Scotland’s NHS has nothing to fear from Westminster, says Merryn Somerset Webb. It’s already in Scottish hands.
There are a lot of ‘nonsensical myths’ doing the rounds about the banking crisis in Scotland. Guest blogger Nick Reid looks at the truth behind four of them.
Anything connected with Scotland will drop in price if voters choose Yes, says Merryn Somerset Webb. That could present investors with a buying opportunity.
A Yes vote could be very bad for house prices in Scotland, says Merryn Somerset Webb.
The rise of Scotland’s Yes camp is a backlash against globalisation – hugely exacerbated by the financial crisis. It’s a worrying development.
The ECB’s monetary easing policy is nice for the banks, but it won’t do anything to help the wider economy, says Merryn Somerset Webb.
You don’t have to change the tax regime to affect people’s behaviour, says Merryn Somerset Webb. Often the mere threat of change is enough.
The EU, globalisation and an unaccountable political elite have combined to create a sense of powerlessness among the electorate. It won’t end well.
With the Scottish independence referendum so close, getting the new country off the ground in the event of a yes vote will be a very tough job indeed.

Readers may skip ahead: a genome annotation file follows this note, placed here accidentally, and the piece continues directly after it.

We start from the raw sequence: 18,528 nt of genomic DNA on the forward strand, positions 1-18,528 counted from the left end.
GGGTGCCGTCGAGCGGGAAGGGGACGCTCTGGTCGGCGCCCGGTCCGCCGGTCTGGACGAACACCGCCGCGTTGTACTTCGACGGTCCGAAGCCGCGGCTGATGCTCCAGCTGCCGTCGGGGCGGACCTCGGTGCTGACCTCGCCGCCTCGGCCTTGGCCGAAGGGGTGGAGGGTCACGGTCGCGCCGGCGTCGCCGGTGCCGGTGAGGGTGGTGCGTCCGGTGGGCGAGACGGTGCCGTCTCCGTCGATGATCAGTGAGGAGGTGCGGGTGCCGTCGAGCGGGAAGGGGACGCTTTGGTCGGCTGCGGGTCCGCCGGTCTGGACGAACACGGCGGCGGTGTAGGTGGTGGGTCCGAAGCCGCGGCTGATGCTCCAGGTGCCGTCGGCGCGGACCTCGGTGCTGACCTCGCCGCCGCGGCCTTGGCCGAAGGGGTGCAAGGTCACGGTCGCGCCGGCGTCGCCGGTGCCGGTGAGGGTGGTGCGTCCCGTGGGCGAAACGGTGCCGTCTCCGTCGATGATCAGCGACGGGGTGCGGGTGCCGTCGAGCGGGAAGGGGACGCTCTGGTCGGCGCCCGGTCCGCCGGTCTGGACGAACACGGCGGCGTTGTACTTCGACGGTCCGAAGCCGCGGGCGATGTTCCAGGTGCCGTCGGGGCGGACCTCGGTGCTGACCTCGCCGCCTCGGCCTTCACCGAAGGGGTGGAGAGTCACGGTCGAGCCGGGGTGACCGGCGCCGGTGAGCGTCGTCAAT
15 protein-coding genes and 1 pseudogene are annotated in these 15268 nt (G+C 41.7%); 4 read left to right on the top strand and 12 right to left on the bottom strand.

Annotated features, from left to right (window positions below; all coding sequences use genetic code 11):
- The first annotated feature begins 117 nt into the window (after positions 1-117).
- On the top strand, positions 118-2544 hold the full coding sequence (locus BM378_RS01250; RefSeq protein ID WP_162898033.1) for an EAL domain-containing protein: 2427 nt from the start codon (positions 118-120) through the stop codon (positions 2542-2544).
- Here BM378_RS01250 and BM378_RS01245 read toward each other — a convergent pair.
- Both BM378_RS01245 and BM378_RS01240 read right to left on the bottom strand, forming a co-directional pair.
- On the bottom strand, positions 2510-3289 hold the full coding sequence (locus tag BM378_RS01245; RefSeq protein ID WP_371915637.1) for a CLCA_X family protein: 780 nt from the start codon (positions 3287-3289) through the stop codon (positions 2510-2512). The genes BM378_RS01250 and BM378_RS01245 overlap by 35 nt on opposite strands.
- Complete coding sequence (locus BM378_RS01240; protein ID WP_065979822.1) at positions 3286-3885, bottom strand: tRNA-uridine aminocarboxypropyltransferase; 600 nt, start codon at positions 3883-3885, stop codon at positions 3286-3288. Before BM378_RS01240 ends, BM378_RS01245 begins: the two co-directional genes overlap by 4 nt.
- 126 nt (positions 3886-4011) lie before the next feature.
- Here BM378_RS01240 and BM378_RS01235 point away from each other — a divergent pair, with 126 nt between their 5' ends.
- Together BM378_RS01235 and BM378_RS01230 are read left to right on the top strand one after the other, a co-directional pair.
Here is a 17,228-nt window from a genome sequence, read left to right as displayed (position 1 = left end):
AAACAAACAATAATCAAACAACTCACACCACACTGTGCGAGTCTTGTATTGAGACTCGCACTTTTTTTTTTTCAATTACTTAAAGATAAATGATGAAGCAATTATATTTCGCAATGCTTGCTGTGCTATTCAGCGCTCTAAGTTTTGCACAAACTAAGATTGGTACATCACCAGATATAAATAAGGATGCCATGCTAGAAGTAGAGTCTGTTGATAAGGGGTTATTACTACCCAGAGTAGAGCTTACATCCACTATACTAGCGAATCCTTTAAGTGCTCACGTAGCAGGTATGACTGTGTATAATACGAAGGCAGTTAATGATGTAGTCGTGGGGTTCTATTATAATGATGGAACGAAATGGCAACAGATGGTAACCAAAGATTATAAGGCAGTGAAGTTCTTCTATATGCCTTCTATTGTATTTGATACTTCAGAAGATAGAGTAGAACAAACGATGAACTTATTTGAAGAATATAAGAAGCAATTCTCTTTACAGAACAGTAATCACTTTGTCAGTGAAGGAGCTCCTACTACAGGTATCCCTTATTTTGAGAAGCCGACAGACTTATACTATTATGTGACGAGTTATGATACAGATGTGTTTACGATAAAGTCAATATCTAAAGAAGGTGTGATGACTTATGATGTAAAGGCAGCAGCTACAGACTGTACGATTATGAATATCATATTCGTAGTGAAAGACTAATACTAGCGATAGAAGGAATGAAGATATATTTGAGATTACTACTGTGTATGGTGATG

Neil Woodford has come up with another very good reason why you shouldn’t own bank stocks, says Merryn Somerset Webb.
These days, it’s not so easy to tell who’s raking it in from who isn’t, says Merryn Somerset Webb.
Everybody agrees that rising income inequality will lead to a backlash. But the problem is, says Merryn Somerset Webb – income inequality is actually falling.
The pension tax relief system is needlessly expensive, says Merryn Somerset Webb. There is, however, a simple solution – cap contributions.
The Russian market is cheap for very good reason. But brave investors could be forgiven for being tempted, says Merryn Somerset Webb.
A lot of people in Britain seem keen on wealth taxes. They think it’s a way to hit the rich. But it won’t just be the rich that end up paying.